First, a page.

Harvard Joint Center for Housing Studies

In the Media


Empowering Up, Powering Down: The Evolution, Effects, and Efforts to Digitize Energy Controls and Digitalize Energy Information in US Homes

The digitization of residential energy—aided by the digitalization of information about energy usage—has spurred a revolution in energy-efficiency investments and helped spawn the “smart home” movement. This paper covers the wide terrain of residential energy digitalization by reviewing the current state of residential energy digitalization and the diffusion of its “smart” meters, controls, and network connections and information exchanges, and their evolution within the broader policy contexts of residential energy consumption.

Facing Digitalization at Home: Commentary on Digitalization Technologies for Energy and Aging in Place

Digitalization promises to improve lives in homes, reducing energy consumption and costs while increasing convenience and comfort and enabling an increasingly senior population to remain in their homes and age in place. The papers by Martín, and Molinsky, Scheckler, and Hu, describe the benefits and challenges of digitalization—in home energy and aging in place respectively—in addressing pressing social, economic, and environmental challenges in the US.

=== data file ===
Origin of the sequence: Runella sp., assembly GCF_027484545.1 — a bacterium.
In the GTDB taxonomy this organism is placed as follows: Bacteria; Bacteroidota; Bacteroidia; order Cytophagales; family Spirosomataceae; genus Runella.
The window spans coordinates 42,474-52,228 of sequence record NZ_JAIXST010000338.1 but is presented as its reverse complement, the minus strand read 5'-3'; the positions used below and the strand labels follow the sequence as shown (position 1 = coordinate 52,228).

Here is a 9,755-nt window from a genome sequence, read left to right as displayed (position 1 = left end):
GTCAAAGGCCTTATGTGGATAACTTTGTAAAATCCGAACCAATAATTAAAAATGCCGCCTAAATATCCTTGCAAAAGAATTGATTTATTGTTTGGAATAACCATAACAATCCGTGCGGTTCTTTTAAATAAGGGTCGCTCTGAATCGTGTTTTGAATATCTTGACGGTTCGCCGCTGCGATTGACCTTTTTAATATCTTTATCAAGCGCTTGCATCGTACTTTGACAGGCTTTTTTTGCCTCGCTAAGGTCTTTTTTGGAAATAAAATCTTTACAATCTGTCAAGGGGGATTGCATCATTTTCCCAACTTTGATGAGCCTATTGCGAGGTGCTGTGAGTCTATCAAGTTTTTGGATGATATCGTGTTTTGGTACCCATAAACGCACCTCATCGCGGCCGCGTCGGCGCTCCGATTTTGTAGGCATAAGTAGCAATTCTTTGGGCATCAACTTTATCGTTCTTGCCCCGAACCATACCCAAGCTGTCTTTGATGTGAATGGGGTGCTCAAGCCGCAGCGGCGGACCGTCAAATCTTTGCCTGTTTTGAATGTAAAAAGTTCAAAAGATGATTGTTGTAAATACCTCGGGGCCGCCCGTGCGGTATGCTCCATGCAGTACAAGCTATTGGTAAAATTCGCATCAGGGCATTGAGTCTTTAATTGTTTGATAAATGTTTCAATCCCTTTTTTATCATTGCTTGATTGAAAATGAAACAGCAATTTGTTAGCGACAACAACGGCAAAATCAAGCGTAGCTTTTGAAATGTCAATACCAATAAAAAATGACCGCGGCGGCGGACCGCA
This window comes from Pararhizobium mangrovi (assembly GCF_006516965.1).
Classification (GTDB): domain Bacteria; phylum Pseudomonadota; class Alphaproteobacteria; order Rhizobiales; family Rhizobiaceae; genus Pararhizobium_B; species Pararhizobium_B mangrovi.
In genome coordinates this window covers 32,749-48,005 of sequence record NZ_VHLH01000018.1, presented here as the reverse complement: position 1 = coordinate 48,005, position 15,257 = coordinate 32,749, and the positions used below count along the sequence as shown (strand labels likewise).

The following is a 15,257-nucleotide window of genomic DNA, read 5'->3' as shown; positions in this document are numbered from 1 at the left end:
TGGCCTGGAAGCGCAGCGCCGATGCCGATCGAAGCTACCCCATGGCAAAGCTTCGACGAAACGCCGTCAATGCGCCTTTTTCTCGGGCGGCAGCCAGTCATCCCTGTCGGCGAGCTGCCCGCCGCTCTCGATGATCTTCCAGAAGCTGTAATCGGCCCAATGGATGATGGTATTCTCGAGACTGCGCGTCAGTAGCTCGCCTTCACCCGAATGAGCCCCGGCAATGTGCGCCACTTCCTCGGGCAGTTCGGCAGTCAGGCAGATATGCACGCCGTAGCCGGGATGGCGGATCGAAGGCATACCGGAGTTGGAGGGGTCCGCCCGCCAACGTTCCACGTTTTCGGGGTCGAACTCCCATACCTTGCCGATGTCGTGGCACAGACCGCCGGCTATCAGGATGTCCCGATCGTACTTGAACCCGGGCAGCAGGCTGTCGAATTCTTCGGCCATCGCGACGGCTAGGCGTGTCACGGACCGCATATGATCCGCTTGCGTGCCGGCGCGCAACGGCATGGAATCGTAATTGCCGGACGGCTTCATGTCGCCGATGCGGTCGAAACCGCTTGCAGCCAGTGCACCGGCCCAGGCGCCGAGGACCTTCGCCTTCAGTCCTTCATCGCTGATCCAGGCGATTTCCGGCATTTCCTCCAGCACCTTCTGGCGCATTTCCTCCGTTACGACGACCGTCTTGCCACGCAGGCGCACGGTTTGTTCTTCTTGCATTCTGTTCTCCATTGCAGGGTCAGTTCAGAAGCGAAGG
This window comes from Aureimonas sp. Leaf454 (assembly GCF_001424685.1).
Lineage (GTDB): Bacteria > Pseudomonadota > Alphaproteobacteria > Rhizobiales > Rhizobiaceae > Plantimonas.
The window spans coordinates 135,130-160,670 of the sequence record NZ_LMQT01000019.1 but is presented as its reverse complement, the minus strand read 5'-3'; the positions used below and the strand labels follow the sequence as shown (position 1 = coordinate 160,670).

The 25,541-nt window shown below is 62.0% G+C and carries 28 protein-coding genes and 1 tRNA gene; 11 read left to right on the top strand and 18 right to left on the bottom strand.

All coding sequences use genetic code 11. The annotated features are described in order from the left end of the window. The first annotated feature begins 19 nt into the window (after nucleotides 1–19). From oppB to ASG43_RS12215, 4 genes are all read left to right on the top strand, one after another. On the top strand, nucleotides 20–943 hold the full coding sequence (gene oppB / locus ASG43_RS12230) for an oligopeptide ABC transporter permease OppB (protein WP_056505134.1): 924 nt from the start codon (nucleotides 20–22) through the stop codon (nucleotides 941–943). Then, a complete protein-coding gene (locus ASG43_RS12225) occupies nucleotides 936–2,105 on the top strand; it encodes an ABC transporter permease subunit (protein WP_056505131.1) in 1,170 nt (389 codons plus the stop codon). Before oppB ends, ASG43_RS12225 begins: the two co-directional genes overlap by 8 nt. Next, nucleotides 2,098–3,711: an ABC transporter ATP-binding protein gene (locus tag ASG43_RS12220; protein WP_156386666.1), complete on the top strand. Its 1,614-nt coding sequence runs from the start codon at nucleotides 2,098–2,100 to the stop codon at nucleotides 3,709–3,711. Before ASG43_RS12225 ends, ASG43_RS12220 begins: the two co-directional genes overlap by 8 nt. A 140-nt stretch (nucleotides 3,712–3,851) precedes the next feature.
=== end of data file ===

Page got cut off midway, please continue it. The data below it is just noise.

Centering the Home in Conversations about Digital Technology to Support Older Adults Aging in Place

As digital technology transforms housing markets, production, finance, and energy efficiency, it also has the potential to reshape the residential experience. Domestic technologies have evolved for generations, and advances in appliances, communications, entertainment, and safety systems have increased convenience, safety, and enjoyment of the home. Today’s smart home technology continues to transform how we use our homes. For the growing population of the nation’s older adults, digital technologies also have the potential to change the role that the home plays in supporting activities of daily living as well as health maintenance, management, and care, with the potential to enable older adults to remain in their own homes longer as their functional capabilities evolve. We focus in this paper on the subset of ambient assisted living technologies that monitor and provide feedback on health.